CNET logo Why You Can Trust CNET

Our expert, award-winning staff selects the products we cover and rigorously researches and tests our top picks. If you buy through our links, we may get a commission. How we test computers

Sony Vaio VGN-N38Z/W review: Sony Vaio VGN-N38Z/W

Sony has released the solid and decently priced Vaio VGN-N38Z/W. With long battery life and good performance, its colours are fantastic. The model sits in middle ground between a portable and desktop replacement, while some of the design aspects resemble those found on Apple's MacBook range

Will Head
3 min read

Sony may have a reputation for producing expensive kit, but the VGN-N38Z/W is a reasonably priced model with a decent specification and neutral looks.


Sony Vaio VGN-N38Z/W

The Good

Inexpensive; solid application performance; long battery life.

The Bad

Pitiful 3D graphics; unclear focus; lack of ports.

The Bottom Line

The VGN-N38Z/W is an inexpensive Sony with sufficient application performance but appalling 3D graphics. It sits in an uncomfortable middle ground between portability and performance, but offers fantastic battery life

It may not offer the design touches of some of the other models in the Vaio range, but it's not ugly and with a price tag of £649.97 from LaptopsDirect.co.uk it's not that expensive either.

The N38Z/W sits in the middle ground between portable and desktop replacement. It's rather big for daily commuting, but you could easily take it home at the weekend and back into the office come Monday.

Design-wise it's pretty basic, but more clean than uninspired. The white lid is a little reminiscent of Apple's previous colour fad, but the silver body is more what you'd expect from Sony, although it's a little square and boxy.

Performance is pretty good -- it managed to rack up a score of 3,162 in PCMark05 from its 1.66GHz Intel Core 2 Duo T5500 and 2GB of RAM. It comes with Windows Vista pre-installed and it feels up to the job of running the additional visual novelties that accompany the new operating system.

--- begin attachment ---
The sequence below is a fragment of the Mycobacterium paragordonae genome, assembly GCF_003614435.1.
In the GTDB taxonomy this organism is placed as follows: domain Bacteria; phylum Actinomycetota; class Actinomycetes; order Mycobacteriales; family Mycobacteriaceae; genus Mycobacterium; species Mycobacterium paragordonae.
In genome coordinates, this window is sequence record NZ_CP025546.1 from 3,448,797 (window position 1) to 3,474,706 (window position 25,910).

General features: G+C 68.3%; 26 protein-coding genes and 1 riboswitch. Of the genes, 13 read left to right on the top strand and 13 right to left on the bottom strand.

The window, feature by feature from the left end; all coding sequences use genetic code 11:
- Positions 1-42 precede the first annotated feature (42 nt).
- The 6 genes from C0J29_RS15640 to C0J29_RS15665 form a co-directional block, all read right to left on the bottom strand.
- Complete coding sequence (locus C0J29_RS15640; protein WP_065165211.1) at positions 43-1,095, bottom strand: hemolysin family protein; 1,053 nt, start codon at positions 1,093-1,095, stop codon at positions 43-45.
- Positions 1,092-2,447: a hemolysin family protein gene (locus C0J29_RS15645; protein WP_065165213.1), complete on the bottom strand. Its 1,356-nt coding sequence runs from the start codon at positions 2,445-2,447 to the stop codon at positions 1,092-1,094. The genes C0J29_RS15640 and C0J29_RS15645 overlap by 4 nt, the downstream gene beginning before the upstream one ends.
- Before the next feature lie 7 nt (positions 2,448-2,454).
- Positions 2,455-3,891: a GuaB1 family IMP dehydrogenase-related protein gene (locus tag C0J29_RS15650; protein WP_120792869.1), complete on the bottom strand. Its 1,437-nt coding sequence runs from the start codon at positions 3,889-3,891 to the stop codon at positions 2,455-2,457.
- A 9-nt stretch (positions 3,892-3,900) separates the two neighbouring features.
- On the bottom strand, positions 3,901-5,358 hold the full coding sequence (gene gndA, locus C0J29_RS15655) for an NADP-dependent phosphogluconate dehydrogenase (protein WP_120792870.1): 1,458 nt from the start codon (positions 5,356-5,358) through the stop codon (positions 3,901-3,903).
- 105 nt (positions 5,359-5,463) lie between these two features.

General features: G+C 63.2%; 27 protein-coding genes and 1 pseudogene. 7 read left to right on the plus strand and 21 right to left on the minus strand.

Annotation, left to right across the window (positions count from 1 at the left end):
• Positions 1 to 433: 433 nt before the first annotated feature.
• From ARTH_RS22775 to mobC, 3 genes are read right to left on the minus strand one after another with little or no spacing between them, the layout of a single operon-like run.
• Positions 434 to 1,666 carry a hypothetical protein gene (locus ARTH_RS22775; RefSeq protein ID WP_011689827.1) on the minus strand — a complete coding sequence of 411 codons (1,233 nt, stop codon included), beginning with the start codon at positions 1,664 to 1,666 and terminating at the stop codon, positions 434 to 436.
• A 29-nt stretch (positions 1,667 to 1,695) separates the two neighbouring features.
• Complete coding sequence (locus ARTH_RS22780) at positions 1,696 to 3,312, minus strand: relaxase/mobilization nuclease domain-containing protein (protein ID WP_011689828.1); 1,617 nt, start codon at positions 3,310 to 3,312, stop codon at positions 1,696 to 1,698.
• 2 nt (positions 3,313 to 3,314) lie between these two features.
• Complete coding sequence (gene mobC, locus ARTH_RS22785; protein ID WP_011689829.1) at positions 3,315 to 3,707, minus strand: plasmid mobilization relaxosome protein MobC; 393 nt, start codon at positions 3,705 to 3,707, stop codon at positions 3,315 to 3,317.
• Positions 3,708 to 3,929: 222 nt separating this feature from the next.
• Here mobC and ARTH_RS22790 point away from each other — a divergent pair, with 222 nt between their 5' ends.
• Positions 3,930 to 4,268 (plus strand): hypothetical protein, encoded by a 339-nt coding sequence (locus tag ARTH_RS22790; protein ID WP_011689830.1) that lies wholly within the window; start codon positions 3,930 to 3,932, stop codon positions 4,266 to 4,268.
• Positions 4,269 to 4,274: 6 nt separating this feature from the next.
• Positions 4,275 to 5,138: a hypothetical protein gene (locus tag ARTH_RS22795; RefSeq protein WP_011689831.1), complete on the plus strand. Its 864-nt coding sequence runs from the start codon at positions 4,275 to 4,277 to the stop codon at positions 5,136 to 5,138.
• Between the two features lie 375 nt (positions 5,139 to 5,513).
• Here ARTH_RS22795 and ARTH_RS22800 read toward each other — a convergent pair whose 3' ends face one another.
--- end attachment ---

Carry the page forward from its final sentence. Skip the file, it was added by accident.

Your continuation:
However, it's with battery life where it really makes its mark, managing to last just over a solid two hours while being pummelled by Battery Eater's intensive test. Switching to the easier reader test it managed to keep going for over an impressive four hours.

Its glossy 15.4-inch, 1,280x800-pixel resolution display is a joy to view colours on, but like all glossy screens it is quite reflective, making glare from lights behind you an issue. The keyboard is large with decent sized keys, although again, design-wise, they look at bit like those found on Apple's MacBook range.

While it can hold its own for office performance, it's no match for 3DMark06 as its integrated Intel GMA 950 graphics chip was only capable of pulling in a miserable score of 246, which is very low, ruling out the possibility of playing the latest games on it.

Despite the amount of physical space available on its body, the N38Z/W is a little lacking when it comes to expansion ports. The left edge only holds the DVD writer while the front has just two slots for Memory Stick and SD cards. Modem and Ethernet adorn the rear with everything else (two USB, 4-pin FireWire, headphone, microphone, VGA and Express Card/34 slot) dotted along the right hand edge.

It doesn't feel particularly hardy and the case flexes a little more than you'd expect, making it feel unsuitable for frequent travelling without additional protection. It's also rather on the heavy side, pushing nearly 3kg so you're unlikely to want to carry it around for too long.

The N38Z/W is big on battery life, with reasonable application performance and a decent display for working on and is reasonably priced. Its design is clean, if a little boxy, but it falls into a slightly awkward middle ground between super portable and desktop replacement. If gaming is your thing then it's probably best avoiding all together.

Edited by Jason Jenkins
Additional editing by Jon Squire